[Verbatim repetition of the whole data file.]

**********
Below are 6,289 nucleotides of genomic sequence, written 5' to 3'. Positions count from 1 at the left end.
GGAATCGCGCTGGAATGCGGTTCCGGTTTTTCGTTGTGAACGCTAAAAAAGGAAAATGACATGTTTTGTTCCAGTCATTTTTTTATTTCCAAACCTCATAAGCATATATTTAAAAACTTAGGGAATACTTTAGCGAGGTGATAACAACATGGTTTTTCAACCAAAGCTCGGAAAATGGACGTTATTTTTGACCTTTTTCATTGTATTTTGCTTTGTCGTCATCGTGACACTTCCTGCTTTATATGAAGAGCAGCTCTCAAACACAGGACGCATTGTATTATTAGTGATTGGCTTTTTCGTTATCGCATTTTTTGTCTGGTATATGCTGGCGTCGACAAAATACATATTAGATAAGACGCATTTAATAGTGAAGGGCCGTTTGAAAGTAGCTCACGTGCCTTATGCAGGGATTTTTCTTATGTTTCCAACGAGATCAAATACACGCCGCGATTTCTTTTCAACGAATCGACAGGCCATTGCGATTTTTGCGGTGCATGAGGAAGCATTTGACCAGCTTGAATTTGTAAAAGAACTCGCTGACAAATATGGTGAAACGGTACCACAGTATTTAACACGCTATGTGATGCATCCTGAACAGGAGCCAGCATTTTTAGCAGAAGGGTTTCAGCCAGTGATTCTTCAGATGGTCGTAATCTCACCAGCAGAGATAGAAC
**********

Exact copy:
Below are 6,289 nucleotides of genomic sequence, written 5' to 3'. Positions count from 1 at the left end.
GGAATCGCGCTGGAATGCGGTTCCGGTTTTTCGTTGTGAACGCTAAAAAAGGAAAATGACATGTTTTGTTCCAGTCATTTTTTTATTTCCAAACCTCATAAGCATATATTTAAAAACTTAGGGAATACTTTAGCGAGGTGATAACAACATGGTTTTTCAACCAAAGCTCGGAAAATGGACGTTATTTTTGACCTTTTTCATTGTATTTTGCTTTGTCGTCATCGTGACACTTCCTGCTTTATATGAAGAGCAGCTCTCAAACACAGGACGCATTGTATTATTAGTGATTGGCTTTTTCGTTATCGCATTTTTTGTCTGGTATATGCTGGCGTCGACAAAATACATATTAGATAAGACGCATTTAATAGTGAAGGGCCGTTTGAAAGTAGCTCACGTGCCTTATGCAGGGATTTTTCTTATGTTTCCAACGAGATCAAATACACGCCGCGATTTCTTTTCAACGAATCGACAGGCCATTGCGATTTTTGCGGTGCATGAGGAAGCATTTGACCAGCTTGAATTTGTAAAAGAACTCGCTGACAAATATGGTGAAACGGTACCACAGTATTTAACACGCTATGTGATGCATCCTGAACAGGAGCCAGCATTTTTAGCAGAAGGGTTTCAGCCAGTGATTCTTCAGATGGTCGTAATCTCACCAGCAGAGATAGAAC